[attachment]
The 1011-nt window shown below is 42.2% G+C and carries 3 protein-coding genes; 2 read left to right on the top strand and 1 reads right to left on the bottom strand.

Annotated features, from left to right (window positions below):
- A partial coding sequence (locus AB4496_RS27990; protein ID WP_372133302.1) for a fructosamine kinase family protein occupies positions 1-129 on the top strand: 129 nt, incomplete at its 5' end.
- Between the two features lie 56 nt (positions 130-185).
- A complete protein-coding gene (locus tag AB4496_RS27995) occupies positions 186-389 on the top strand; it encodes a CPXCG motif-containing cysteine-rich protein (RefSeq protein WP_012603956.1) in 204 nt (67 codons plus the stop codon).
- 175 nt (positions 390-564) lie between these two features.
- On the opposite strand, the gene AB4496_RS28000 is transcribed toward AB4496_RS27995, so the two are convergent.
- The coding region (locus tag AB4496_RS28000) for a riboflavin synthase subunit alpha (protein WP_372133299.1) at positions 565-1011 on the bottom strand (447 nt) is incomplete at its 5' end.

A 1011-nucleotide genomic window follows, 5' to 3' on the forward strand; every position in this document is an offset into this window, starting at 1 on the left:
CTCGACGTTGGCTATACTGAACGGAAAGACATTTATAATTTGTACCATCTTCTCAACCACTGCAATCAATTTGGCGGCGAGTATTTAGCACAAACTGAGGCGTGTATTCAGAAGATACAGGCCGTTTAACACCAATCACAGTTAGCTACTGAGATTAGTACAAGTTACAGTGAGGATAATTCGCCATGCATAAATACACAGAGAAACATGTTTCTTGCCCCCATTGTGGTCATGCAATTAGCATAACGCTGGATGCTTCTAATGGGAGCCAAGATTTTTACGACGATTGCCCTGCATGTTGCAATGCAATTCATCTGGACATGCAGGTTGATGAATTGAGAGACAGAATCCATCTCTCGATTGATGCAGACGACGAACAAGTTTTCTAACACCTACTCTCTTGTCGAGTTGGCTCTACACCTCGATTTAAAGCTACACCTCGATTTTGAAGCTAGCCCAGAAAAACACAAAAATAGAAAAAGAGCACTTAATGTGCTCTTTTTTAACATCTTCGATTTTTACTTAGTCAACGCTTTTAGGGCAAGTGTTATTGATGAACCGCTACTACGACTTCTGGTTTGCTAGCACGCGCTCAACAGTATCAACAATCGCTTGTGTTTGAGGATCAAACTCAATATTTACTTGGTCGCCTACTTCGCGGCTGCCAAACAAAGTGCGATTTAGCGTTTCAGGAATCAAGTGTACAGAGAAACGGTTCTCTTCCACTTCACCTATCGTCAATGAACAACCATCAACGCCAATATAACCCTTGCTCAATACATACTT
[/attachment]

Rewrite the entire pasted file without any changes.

The 1011-nt window shown below is 42.2% G+C and carries 3 protein-coding genes; 2 read left to right on the top strand and 1 reads right to left on the bottom strand.

Annotated features, from left to right (window positions below):
- A partial coding sequence (locus AB4496_RS27990; protein ID WP_372133302.1) for a fructosamine kinase family protein occupies positions 1-129 on the top strand: 129 nt, incomplete at its 5' end.
- Between the two features lie 56 nt (positions 130-185).
- A complete protein-coding gene (locus tag AB4496_RS27995) occupies positions 186-389 on the top strand; it encodes a CPXCG motif-containing cysteine-rich protein (RefSeq protein WP_012603956.1) in 204 nt (67 codons plus the stop codon).
- 175 nt (positions 390-564) lie between these two features.
- On the opposite strand, the gene AB4496_RS28000 is transcribed toward AB4496_RS27995, so the two are convergent.
- The coding region (locus tag AB4496_RS28000) for a riboflavin synthase subunit alpha (protein WP_372133299.1) at positions 565-1011 on the bottom strand (447 nt) is incomplete at its 5' end.

A 1011-nucleotide genomic window follows, 5' to 3' on the forward strand; every position in this document is an offset into this window, starting at 1 on the left:
CTCGACGTTGGCTATACTGAACGGAAAGACATTTATAATTTGTACCATCTTCTCAACCACTGCAATCAATTTGGCGGCGAGTATTTAGCACAAACTGAGGCGTGTATTCAGAAGATACAGGCCGTTTAACACCAATCACAGTTAGCTACTGAGATTAGTACAAGTTACAGTGAGGATAATTCGCCATGCATAAATACACAGAGAAACATGTTTCTTGCCCCCATTGTGGTCATGCAATTAGCATAACGCTGGATGCTTCTAATGGGAGCCAAGATTTTTACGACGATTGCCCTGCATGTTGCAATGCAATTCATCTGGACATGCAGGTTGATGAATTGAGAGACAGAATCCATCTCTCGATTGATGCAGACGACGAACAAGTTTTCTAACACCTACTCTCTTGTCGAGTTGGCTCTACACCTCGATTTAAAGCTACACCTCGATTTTGAAGCTAGCCCAGAAAAACACAAAAATAGAAAAAGAGCACTTAATGTGCTCTTTTTTAACATCTTCGATTTTTACTTAGTCAACGCTTTTAGGGCAAGTGTTATTGATGAACCGCTACTACGACTTCTGGTTTGCTAGCACGCGCTCAACAGTATCAACAATCGCTTGTGTTTGAGGATCAAACTCAATATTTACTTGGTCGCCTACTTCGCGGCTGCCAAACAAAGTGCGATTTAGCGTTTCAGGAATCAAGTGTACAGAGAAACGGTTCTCTTCCACTTCACCTATCGTCAATGAACAACCATCAACGCCAATATAACCCTTGCTCAATACATACTT